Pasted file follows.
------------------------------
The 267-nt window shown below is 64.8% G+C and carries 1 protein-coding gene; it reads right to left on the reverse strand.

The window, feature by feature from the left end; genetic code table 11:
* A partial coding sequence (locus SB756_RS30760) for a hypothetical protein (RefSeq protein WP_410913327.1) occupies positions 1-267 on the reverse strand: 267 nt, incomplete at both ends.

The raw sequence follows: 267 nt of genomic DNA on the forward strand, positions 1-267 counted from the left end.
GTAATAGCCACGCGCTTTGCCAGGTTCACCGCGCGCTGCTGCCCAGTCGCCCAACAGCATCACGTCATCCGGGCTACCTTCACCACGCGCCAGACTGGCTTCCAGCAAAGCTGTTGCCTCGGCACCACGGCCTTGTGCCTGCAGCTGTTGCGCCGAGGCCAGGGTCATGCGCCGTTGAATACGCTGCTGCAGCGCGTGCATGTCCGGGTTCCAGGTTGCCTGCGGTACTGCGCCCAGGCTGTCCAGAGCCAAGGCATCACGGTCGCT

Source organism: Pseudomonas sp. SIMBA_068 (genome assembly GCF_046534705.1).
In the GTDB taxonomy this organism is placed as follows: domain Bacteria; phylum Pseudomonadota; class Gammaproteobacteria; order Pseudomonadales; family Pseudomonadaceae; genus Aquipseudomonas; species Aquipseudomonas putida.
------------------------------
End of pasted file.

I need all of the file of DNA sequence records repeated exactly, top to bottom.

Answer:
The 267-nt window shown below is 64.8% G+C and carries 1 protein-coding gene; it reads right to left on the reverse strand.

The window, feature by feature from the left end; genetic code table 11:
* A partial coding sequence (locus SB756_RS30760) for a hypothetical protein (RefSeq protein WP_410913327.1) occupies positions 1-267 on the reverse strand: 267 nt, incomplete at both ends.

The raw sequence follows: 267 nt of genomic DNA on the forward strand, positions 1-267 counted from the left end.
GTAATAGCCACGCGCTTTGCCAGGTTCACCGCGCGCTGCTGCCCAGTCGCCCAACAGCATCACGTCATCCGGGCTACCTTCACCACGCGCCAGACTGGCTTCCAGCAAAGCTGTTGCCTCGGCACCACGGCCTTGTGCCTGCAGCTGTTGCGCCGAGGCCAGGGTCATGCGCCGTTGAATACGCTGCTGCAGCGCGTGCATGTCCGGGTTCCAGGTTGCCTGCGGTACTGCGCCCAGGCTGTCCAGAGCCAAGGCATCACGGTCGCT

Source organism: Pseudomonas sp. SIMBA_068 (genome assembly GCF_046534705.1).
In the GTDB taxonomy this organism is placed as follows: domain Bacteria; phylum Pseudomonadota; class Gammaproteobacteria; order Pseudomonadales; family Pseudomonadaceae; genus Aquipseudomonas; species Aquipseudomonas putida.